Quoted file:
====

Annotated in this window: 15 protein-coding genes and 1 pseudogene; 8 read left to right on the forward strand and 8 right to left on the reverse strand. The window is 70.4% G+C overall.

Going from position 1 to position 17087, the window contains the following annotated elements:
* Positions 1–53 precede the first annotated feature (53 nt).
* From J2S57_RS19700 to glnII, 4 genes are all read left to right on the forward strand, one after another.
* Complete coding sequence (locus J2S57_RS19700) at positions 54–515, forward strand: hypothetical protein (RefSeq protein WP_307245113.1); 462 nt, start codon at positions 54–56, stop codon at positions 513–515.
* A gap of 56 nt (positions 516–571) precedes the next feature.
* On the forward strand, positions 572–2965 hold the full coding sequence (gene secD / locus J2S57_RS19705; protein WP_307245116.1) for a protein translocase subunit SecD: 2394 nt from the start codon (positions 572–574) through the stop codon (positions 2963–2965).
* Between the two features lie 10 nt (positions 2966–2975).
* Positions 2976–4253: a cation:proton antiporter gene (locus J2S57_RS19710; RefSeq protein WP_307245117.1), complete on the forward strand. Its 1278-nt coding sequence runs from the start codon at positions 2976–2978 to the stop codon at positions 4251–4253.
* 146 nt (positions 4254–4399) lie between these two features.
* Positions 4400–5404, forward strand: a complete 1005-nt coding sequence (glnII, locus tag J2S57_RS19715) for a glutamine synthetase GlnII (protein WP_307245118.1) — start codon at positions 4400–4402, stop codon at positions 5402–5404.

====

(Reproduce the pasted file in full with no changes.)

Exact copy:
Annotated in this window: 15 protein-coding genes and 1 pseudogene; 8 read left to right on the forward strand and 8 right to left on the reverse strand. The window is 70.4% G+C overall.

Going from position 1 to position 17087, the window contains the following annotated elements:
* Positions 1–53 precede the first annotated feature (53 nt).
* From J2S57_RS19700 to glnII, 4 genes are all read left to right on the forward strand, one after another.
* Complete coding sequence (locus J2S57_RS19700) at positions 54–515, forward strand: hypothetical protein (RefSeq protein WP_307245113.1); 462 nt, start codon at positions 54–56, stop codon at positions 513–515.
* A gap of 56 nt (positions 516–571) precedes the next feature.
* On the forward strand, positions 572–2965 hold the full coding sequence (gene secD / locus J2S57_RS19705; protein WP_307245116.1) for a protein translocase subunit SecD: 2394 nt from the start codon (positions 572–574) through the stop codon (positions 2963–2965).
* Between the two features lie 10 nt (positions 2966–2975).
* Positions 2976–4253: a cation:proton antiporter gene (locus J2S57_RS19710; RefSeq protein WP_307245117.1), complete on the forward strand. Its 1278-nt coding sequence runs from the start codon at positions 2976–2978 to the stop codon at positions 4251–4253.
* 146 nt (positions 4254–4399) lie between these two features.
* Positions 4400–5404, forward strand: a complete 1005-nt coding sequence (glnII, locus tag J2S57_RS19715) for a glutamine synthetase GlnII (protein WP_307245118.1) — start codon at positions 4400–4402, stop codon at positions 5402–5404.